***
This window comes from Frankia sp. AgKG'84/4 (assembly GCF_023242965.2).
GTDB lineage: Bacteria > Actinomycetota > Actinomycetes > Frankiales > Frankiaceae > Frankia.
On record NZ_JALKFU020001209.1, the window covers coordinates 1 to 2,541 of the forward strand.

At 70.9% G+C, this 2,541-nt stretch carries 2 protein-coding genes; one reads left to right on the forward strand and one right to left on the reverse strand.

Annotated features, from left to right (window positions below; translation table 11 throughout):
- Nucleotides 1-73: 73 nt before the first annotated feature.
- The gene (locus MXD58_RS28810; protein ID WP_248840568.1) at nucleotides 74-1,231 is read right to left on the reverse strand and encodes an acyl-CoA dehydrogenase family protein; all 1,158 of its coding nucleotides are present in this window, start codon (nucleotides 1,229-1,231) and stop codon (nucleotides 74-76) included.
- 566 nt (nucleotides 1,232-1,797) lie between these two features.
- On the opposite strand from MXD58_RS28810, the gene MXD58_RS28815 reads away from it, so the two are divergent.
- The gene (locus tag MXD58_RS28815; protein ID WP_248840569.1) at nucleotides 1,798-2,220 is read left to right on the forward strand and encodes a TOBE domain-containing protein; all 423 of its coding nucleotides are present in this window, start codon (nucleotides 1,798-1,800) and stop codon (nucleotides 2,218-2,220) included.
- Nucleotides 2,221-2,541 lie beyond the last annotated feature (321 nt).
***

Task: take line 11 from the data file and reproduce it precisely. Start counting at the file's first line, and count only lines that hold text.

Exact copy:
- Nucleotides 2,221-2,541 lie beyond the last annotated feature (321 nt).